It also makes me think of the way Project Follow Through was buried; the tests may in fact be very successful in telling us what’s happening, except nobody really wants to know what’s happening.

  13. Bill Leonard says:

    I stand corrected on the random guess proposition. But the main point is, not very much is tested — and as Me points out, if a kid can’t muster 55 percent of the correct answers, he or she doesn’t deserve to graduate. I suppose it can be deemed progress if the once-worthless high school diploma now is only semi-worthless. But it dosen’t make me very happy to be a California taxpayer!

  14. I am much amused by Bill Leonard’s disappointment as a taxpayer in the Exit Exam. Bill, you should come hang out in an inner city school for a day or so and really see how your taxpayer funds are treated by the kids who attend. Our students are not doing well on this test (which is very easy) because the kids don’t come to school or they don’t do much when they do.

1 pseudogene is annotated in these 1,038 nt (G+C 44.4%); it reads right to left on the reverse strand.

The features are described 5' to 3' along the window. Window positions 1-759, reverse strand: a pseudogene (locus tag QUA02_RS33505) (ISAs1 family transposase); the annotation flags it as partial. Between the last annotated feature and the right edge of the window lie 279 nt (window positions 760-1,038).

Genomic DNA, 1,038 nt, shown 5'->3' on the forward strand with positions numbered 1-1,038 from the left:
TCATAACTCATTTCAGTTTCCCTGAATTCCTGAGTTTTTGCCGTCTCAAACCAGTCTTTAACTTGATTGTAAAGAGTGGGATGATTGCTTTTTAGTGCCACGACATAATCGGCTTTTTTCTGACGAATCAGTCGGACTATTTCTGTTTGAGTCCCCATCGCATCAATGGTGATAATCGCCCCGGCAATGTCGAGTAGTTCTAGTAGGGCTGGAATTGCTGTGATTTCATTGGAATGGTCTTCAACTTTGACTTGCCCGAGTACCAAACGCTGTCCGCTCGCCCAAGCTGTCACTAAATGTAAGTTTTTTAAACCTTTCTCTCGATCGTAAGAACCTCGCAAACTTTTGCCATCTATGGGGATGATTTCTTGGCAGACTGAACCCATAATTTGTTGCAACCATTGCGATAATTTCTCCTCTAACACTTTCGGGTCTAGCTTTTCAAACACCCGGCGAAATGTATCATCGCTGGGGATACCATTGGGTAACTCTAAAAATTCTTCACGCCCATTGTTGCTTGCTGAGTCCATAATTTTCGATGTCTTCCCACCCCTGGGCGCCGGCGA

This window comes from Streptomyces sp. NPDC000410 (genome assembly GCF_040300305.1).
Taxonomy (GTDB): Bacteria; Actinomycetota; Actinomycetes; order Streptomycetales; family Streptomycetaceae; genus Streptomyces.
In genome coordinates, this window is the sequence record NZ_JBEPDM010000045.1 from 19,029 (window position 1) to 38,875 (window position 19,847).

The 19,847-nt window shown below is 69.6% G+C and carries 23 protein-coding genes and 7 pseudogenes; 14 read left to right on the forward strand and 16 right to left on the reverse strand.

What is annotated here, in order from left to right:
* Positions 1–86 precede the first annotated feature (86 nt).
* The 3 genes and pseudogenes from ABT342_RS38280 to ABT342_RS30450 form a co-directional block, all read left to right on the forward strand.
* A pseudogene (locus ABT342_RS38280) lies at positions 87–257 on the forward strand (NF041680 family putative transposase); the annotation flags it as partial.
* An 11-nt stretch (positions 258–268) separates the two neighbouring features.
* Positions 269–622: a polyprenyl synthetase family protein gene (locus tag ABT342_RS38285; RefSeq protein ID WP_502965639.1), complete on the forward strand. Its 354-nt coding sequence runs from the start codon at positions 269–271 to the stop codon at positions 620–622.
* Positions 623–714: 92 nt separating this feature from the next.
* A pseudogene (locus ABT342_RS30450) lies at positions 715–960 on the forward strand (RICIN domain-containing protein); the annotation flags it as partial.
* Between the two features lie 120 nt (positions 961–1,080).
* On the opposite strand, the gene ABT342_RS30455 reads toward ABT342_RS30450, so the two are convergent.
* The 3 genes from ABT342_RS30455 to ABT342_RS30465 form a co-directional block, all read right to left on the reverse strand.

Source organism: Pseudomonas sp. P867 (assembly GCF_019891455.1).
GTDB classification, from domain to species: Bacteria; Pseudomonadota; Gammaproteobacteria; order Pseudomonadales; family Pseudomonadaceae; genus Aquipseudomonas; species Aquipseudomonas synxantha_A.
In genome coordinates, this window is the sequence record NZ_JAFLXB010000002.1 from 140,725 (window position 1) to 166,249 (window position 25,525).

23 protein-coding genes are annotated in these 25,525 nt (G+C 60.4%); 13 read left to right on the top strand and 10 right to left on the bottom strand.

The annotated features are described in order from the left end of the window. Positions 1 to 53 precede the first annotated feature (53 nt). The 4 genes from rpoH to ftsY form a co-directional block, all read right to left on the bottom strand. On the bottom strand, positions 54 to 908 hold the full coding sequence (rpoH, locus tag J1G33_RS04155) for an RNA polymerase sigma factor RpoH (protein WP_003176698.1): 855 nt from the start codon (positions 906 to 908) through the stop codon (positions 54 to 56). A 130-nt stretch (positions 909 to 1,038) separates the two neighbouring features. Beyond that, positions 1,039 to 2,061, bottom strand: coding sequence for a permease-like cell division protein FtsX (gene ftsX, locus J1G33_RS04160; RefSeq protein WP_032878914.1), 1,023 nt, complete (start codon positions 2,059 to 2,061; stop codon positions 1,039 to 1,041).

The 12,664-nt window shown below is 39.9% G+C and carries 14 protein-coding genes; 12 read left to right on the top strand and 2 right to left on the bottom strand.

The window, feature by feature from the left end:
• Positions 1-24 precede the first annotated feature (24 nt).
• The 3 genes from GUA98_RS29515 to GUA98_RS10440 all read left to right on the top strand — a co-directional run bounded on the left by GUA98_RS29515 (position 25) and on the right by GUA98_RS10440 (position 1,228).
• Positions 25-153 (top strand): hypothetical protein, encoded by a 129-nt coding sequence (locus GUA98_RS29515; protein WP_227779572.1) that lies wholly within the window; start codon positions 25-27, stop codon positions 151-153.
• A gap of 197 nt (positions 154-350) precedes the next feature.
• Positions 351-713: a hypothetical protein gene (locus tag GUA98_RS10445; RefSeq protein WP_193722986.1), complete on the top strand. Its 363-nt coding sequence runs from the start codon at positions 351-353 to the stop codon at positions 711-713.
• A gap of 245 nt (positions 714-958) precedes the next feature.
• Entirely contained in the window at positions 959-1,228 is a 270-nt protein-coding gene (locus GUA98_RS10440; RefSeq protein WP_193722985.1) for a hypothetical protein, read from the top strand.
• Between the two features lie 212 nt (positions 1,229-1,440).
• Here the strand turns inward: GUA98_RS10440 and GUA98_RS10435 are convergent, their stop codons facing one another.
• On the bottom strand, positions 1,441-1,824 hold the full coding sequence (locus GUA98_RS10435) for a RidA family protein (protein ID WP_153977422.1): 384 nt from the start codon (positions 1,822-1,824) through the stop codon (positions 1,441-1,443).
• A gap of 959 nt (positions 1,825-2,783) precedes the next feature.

15. Texas actually has a pretty good set of high school exit exams (called the “TAKS”) – 12th Graders are tested on Math, Science, English Language Arts, and Social Studies – what I would consider the four main academic subjects.

    The Social Studies includes basic Texas, U.S. and World History; the Science includes basic Physics, Chemistry, and Biology (as well as testing students’ ability to think logically and apply the scientific method); and the Math includes Algebra I & II, Geometry, and a little basic Trig.

    Even the questions are asked in a vey good manner! Too bad that Texas is under pressure from the teacher’s union and parents to get rid of it… 🙁

  16. Mu daughter’s entire–ENTIRE–freshman class at her Catholic all-girls school passed the exit exam at the end of freshman year. No one decided to drop out, as the school carefully explained that this test represented the minimum knowledge any California high school grad could be expected to know. The parents were all very impressed.